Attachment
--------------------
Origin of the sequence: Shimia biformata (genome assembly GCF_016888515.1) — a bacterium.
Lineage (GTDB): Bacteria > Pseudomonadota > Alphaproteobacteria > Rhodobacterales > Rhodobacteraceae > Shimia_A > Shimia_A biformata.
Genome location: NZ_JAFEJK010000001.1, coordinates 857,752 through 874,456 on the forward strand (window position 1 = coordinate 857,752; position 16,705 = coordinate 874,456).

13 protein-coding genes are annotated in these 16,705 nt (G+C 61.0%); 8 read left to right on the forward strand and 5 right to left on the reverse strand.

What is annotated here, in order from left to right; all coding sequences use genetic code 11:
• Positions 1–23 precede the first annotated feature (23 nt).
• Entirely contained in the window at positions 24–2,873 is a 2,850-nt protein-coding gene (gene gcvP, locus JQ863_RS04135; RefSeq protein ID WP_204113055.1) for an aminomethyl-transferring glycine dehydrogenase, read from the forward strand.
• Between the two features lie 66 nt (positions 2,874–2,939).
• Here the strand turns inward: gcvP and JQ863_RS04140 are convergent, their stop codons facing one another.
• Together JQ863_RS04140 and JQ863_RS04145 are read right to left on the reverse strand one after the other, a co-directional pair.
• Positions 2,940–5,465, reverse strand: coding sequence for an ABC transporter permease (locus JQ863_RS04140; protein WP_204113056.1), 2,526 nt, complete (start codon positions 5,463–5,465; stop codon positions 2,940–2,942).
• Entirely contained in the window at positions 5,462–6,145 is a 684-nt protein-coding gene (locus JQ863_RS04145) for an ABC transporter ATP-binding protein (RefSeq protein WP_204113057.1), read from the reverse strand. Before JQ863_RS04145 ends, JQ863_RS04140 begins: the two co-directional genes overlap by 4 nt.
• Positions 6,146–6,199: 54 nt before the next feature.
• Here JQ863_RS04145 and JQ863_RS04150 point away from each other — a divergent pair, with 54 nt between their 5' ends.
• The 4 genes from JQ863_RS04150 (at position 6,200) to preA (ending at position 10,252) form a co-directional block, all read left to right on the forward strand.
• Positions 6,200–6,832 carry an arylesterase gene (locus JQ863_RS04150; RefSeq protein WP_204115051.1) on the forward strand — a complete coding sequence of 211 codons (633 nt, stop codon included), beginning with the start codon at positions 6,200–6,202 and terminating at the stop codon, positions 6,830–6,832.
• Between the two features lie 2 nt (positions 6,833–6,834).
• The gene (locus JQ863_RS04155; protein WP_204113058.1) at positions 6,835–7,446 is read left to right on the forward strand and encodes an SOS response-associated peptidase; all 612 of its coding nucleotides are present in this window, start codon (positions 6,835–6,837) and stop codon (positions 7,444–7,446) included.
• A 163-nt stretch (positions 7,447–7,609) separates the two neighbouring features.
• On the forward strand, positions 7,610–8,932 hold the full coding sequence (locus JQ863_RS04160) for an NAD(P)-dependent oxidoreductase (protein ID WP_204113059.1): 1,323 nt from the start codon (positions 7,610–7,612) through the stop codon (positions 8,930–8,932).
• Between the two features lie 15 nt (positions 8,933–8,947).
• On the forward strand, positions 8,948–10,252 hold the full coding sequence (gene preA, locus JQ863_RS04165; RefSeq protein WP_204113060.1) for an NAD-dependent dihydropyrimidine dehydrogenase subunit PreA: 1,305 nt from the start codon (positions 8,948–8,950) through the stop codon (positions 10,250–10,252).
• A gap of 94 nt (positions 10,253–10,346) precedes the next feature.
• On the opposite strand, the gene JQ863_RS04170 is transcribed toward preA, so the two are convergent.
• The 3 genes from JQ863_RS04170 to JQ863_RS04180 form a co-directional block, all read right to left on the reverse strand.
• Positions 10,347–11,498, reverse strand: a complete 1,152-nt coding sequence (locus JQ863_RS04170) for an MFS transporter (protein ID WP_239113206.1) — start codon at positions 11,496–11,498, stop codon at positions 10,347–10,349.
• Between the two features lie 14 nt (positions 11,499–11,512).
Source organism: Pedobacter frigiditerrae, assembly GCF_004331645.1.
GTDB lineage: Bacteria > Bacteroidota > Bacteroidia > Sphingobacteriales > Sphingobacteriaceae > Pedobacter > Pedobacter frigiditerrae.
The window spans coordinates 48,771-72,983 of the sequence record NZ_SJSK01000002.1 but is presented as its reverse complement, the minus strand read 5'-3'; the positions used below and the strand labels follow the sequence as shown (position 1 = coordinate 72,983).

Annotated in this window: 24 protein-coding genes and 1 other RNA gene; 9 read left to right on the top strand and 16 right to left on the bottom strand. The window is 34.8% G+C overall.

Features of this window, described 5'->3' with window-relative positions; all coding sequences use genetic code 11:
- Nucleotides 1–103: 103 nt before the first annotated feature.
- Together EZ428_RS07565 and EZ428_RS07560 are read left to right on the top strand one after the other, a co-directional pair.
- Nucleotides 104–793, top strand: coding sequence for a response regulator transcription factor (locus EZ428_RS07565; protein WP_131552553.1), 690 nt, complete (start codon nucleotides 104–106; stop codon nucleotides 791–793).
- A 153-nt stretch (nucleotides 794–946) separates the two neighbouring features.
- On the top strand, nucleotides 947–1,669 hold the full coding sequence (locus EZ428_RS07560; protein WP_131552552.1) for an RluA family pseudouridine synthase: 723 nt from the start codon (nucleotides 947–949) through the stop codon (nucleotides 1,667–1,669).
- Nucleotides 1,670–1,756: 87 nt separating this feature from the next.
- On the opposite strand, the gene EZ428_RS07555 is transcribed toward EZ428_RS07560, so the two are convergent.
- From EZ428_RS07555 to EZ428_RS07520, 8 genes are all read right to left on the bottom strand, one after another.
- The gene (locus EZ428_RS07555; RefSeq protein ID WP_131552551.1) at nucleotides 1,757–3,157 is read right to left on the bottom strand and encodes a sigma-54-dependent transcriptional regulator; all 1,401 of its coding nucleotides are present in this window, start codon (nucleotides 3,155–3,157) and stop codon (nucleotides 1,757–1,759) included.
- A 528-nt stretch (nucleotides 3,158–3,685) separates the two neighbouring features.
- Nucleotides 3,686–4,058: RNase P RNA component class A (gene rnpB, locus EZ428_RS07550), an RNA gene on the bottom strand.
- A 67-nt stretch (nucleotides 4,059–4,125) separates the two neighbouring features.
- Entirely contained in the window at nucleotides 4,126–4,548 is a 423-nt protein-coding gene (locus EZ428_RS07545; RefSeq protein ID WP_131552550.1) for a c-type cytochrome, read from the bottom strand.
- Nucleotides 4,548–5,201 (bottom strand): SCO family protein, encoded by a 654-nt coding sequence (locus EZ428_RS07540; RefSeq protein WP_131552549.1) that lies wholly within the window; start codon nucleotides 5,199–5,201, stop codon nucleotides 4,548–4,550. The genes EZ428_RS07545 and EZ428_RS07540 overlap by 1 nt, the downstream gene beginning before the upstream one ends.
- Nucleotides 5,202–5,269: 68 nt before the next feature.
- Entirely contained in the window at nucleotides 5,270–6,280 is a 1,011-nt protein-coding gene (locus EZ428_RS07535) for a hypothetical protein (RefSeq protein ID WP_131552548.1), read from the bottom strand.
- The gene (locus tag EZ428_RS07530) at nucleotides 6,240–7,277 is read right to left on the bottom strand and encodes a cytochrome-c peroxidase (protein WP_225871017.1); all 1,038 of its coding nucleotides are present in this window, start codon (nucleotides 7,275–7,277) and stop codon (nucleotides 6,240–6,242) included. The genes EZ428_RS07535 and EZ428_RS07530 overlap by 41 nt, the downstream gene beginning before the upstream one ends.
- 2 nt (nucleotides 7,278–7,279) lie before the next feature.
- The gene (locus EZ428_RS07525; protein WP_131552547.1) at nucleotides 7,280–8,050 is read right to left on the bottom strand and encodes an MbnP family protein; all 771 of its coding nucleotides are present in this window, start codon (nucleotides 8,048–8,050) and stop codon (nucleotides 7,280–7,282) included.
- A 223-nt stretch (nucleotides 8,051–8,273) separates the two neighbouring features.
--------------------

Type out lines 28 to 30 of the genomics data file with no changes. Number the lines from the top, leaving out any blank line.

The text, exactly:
Source organism: Pedobacter frigiditerrae, assembly GCF_004331645.1.
GTDB lineage: Bacteria > Bacteroidota > Bacteroidia > Sphingobacteriales > Sphingobacteriaceae > Pedobacter > Pedobacter frigiditerrae.
The window spans coordinates 48,771-72,983 of the sequence record NZ_SJSK01000002.1 but is presented as its reverse complement, the minus strand read 5'-3'; the positions used below and the strand labels follow the sequence as shown (position 1 = coordinate 72,983).